(Please enjoy this Tom Fortner Western short story, that I have written as a Christmas ‘Thank You’ to my readers.)
Home for Christmas
A Tale of the Old West
By C.G. Faulkner
Copyright 2017 Falcons’ Rest Farm Publishing
Tom Fortner turned up the collar of his wool-lined overcoat, tightened his scarf, and pulled the brim of his Gray Confederate Cavalry hat down lower over his brow, trying to see through the blizzard that surrounded him.
Gently prodding his horse, Bonnie Blue, on through the snow, he sought refuge from the relentless storm. Behind him, the horse dragged a litter carrying a twelve point, whitetail buck carcass that he had intended to be his family’s Christmas dinner.
If he survived to see his family again…
The day before, December 23rd, 1877; Tom and his wife, Sarah, 7 year old son Jeb, and 5 year old daughter, Ginny, had been smiling, laughing and joshing around as they had trimmed the Christmas tree. They had danced to some lively renditions of Christmas Carols provided by the fiddle of Sarah’s father, David McBride, who was accompanied by howls from the family dog, Hawkeye.
Many expensive presents were wrapped under the tree, this being their first Christmas since Tom had led a very profitable cattle drive earlier that year that had resulted in Tom and his partners financial security, if not wealth. Many hardships had been endured, and several good men lost, but Tom and his partners had been undaunted in their efforts to bring the herd to the Army in Montana.
Now, comfortable in their cozy cabin in southeastern Colorado, on the North Fork of the Cimarron River, all of that seemed long ago and far away.
Tom’s best friend and cattle drive partner, Erwin Schotz and his family, had come to call, and even his more recently made friend, Adam Jakes, with whom past disagreements (and different sides in the late war) had long since been set aside.
“Well, I’d best be heading out,” Tom announced late that morning. “If I’m going to find that ol’ buck I’ve been watching, and saving, for Christmas dinner.”
“Daddy, do you have to kill him?” Ginny asked.
“Yes, little Rabbit’s Foot, if we’re going to eat roast venison for Christmas dinner, I do,” Tom replied as he hugged his daughter. Tom was a crack shot, and a responsible hunter, and treated his kills as many Indians did. Nothing was wasted, and the animal’s sacrifice for them was respected. The way that some in the West hunted, especially the mass killings of the Buffalo, sickened Tom when he had encountered it over the years there.
“Can’t I go with you, Daddy? I was fine on the cattle drive…” Jeb caught himself, remembering that he had stowed away on that drive, and come into grave danger a few times as a result.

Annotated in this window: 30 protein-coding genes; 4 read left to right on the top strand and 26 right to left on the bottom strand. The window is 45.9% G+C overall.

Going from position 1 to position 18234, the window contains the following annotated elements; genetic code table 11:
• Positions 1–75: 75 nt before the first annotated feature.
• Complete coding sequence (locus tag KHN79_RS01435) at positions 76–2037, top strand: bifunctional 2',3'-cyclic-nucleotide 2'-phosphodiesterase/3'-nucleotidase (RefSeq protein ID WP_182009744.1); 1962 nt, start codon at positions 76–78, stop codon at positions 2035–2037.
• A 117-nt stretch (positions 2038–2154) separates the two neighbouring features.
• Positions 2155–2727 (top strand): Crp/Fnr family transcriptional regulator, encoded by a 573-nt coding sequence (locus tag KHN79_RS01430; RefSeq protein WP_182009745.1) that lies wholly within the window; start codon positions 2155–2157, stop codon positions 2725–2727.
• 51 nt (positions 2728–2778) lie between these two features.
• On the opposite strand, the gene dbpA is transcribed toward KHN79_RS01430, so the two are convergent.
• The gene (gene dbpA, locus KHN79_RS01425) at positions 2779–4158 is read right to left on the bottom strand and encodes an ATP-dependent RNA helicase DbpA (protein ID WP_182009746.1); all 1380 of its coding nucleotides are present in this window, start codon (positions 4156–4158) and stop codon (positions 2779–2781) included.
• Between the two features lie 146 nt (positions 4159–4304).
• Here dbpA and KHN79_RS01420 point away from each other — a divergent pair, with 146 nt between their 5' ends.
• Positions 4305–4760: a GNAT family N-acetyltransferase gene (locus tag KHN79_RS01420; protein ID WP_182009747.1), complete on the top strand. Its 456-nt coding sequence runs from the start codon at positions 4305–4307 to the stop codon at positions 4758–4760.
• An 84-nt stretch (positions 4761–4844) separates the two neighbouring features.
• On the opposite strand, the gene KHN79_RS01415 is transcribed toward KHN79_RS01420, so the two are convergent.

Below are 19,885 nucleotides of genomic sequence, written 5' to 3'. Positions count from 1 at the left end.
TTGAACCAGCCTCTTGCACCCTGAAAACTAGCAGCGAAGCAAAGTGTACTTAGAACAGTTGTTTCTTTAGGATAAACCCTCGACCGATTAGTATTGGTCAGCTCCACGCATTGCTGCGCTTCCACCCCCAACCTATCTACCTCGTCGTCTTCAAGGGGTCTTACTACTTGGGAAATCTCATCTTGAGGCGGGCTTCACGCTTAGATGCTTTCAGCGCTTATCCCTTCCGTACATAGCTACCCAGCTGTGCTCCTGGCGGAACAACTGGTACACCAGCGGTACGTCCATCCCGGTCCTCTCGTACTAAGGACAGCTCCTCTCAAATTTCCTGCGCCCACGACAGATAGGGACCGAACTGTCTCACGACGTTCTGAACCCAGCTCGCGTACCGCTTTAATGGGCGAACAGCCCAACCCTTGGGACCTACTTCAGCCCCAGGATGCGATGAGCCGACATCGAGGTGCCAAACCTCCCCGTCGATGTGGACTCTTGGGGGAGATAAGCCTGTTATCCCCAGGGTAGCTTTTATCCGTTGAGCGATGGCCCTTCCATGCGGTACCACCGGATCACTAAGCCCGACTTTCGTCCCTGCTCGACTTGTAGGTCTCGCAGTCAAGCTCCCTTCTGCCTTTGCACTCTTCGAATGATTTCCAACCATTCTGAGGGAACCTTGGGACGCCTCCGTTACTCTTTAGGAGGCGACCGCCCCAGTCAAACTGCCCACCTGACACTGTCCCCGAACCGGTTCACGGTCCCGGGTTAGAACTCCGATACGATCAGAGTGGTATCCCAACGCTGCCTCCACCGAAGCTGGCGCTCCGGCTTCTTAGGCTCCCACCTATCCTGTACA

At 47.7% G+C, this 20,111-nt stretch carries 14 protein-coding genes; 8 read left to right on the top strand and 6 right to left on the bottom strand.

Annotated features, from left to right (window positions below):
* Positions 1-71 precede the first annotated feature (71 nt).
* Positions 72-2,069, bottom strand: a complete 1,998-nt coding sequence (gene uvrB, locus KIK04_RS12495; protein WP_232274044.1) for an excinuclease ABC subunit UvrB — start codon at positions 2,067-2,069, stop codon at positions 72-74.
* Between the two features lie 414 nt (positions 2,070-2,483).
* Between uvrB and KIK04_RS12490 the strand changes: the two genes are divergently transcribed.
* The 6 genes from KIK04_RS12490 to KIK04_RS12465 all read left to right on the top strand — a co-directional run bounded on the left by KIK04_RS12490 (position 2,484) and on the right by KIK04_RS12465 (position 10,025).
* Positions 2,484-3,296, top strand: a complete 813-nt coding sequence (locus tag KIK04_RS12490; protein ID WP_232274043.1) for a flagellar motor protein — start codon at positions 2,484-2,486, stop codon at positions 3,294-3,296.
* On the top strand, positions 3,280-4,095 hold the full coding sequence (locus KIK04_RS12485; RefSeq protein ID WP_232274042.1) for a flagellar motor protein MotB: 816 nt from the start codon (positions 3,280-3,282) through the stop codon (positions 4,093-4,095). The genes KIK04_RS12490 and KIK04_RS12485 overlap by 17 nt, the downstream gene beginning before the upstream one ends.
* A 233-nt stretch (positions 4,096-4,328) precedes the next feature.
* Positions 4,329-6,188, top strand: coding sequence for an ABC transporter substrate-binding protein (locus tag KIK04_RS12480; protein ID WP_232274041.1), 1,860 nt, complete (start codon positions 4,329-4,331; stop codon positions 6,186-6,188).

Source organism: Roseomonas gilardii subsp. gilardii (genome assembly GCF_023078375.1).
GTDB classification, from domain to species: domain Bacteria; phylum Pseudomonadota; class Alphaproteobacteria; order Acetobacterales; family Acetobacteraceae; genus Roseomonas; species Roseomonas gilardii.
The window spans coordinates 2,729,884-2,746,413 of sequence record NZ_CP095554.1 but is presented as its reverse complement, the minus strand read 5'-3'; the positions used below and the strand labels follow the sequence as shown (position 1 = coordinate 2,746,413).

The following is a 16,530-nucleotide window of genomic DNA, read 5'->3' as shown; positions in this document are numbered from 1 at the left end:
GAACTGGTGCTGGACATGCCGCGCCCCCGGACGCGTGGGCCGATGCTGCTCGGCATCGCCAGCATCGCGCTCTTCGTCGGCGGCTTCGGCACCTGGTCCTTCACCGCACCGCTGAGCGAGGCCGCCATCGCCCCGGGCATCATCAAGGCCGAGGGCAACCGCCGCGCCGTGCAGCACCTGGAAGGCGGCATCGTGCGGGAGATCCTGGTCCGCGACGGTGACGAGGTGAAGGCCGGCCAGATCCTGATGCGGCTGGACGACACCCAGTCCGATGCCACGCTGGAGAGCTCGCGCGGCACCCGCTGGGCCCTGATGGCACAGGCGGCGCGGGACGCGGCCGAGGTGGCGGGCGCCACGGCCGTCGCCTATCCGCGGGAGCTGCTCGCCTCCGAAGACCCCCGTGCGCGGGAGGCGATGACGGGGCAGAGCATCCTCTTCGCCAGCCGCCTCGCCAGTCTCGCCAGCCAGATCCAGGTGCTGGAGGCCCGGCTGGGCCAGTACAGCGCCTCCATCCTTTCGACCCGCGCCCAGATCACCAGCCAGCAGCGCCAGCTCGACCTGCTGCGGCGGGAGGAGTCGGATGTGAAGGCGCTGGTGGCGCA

“Not this time, son, Maybe next year. Oh, and I haven’t forgotten that tomorrow is not only Christmas Eve, but your eighth birthday, as well, and I wouldn’t miss that.” Tom smiled.
“Wish I could join you, son, but with this ol’ ticker, and game leg of mine…” McBride, the old Irishman, said.
“I’ll try to bring a quail or two back for you,” Tom replied, patting the shoulder of the old man, who had become like a father to him.
“Here’s your corn dodgers and bacon,” Sarah said, handing Tom the bag. “With your ‘medicinal’ flask of Tennessee Whiskey, as well,” she smiled. Tom was only an occasional drinker, but did like to have a nip in the evening at the campfire along with his pipe, especially on a cold night.
“Thank you, my darlin’.” He kissed her forehead. After more hugs from the kids and barks from the dog, Sarah walked him out, and another, more private kiss followed.
“I’ll be back by midday tomorrow with that deer to prepare for roasting,” Tom assured her.
“Be careful,” she commanded as he mounted his horse.
“Always, my love,” and with a wave, he galloped off to the high country, where ‘Ol’ Buck’ roamed.
The skies were clear, the wind light, and though chilly, not as cold as one might expect for a Colorado December.
By late afternoon, he’d set up camp, tied off his horse, and with his Winchester, walked higher up into the hills where he’d last seen the buck. Sarah had asked him, ‘Why, when we have all this beef on the hoof out there on our ranch, do you want to go to all the trouble of hunting?’ He had jokingly replied, ‘We just need a little variety on the menu.’
As much as he loved the time spent with his family, he did enjoy the occasional peaceful solitude of being alone in the wild country, with just his own thoughts to contemplate.
And now, as twilight fell, and he raised the rifle, the deer in his sights to contemplate.
Ol’ Buck raised his massive rack, and sniffed the air. Tom hoped that since he was downwind of his prey, he wouldn’t be sensed.
The wily buck, however, was still aware of his presence. Just as the majestic animal turned to bolt, Tom made the shot, catching the buck in the back of the head, and it toppled over, dead before it hit the ground.
He walked over, and reverently looked over his kill. “Thank you, great one, and may you roam the fields of the hereafter in peace.”
He built a litter of branches and twine, and dragged the buck back, reaching camp by dark.
Once settled in, he built a small fire in a circle of rocks just outside his tent door, and pulled a bearskin pelt around him for warmth. As his bacon fried, he sipped from his flask, and munched on a couple of corn dodgers, looking to the sky.
He spotted it, the brightest star in the sky. Though he knew that there had been only one Star of Bethlehem, he liked to think of it as a Christmas Star; the star that had led the Three Wise Men to the Baby Jesus. He thought it was a good sign that he could see it that night.
Next morning, just before sunrise, he awoke with a start, shivering. Though it had been right at freezing when he went to sleep, it now seemed far below it. A wind howled outside the tent, and as he opened the flaps, he saw that a heavy snow had begun to fall. Weather was an unpredictable thing, his father had always said…
He threw aside the bear pelt and pulled on his boots. “No time for breakfast, I’ve got to git.” Bonnie Blue, tethered a few feet away, stomped her hooves in agreement.